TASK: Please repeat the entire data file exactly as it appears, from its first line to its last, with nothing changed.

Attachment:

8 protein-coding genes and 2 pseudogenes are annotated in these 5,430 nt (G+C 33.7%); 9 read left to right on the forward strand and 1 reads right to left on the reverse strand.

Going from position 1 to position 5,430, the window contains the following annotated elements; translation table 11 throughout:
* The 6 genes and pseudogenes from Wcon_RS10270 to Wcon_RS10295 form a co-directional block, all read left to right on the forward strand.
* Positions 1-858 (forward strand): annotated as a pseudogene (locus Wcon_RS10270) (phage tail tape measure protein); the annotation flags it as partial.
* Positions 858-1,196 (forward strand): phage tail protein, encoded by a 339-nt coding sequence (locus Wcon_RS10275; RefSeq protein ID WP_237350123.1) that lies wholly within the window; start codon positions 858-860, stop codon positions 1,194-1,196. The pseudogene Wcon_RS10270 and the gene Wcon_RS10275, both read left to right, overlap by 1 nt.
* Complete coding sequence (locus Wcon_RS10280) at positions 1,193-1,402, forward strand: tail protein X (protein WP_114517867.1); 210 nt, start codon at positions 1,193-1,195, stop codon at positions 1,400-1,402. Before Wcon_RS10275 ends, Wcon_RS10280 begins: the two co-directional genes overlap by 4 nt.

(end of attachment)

8 protein-coding genes and 2 pseudogenes are annotated in these 5,430 nt (G+C 33.7%); 9 read left to right on the forward strand and 1 reads right to left on the reverse strand.

Going from position 1 to position 5,430, the window contains the following annotated elements; translation table 11 throughout:
* The 6 genes and pseudogenes from Wcon_RS10270 to Wcon_RS10295 form a co-directional block, all read left to right on the forward strand.
* Positions 1-858 (forward strand): annotated as a pseudogene (locus Wcon_RS10270) (phage tail tape measure protein); the annotation flags it as partial.
* Positions 858-1,196 (forward strand): phage tail protein, encoded by a 339-nt coding sequence (locus Wcon_RS10275; RefSeq protein ID WP_237350123.1) that lies wholly within the window; start codon positions 858-860, stop codon positions 1,194-1,196. The pseudogene Wcon_RS10270 and the gene Wcon_RS10275, both read left to right, overlap by 1 nt.
* Complete coding sequence (locus Wcon_RS10280) at positions 1,193-1,402, forward strand: tail protein X (protein WP_114517867.1); 210 nt, start codon at positions 1,193-1,195, stop codon at positions 1,400-1,402. Before Wcon_RS10275 ends, Wcon_RS10280 begins: the two co-directional genes overlap by 4 nt.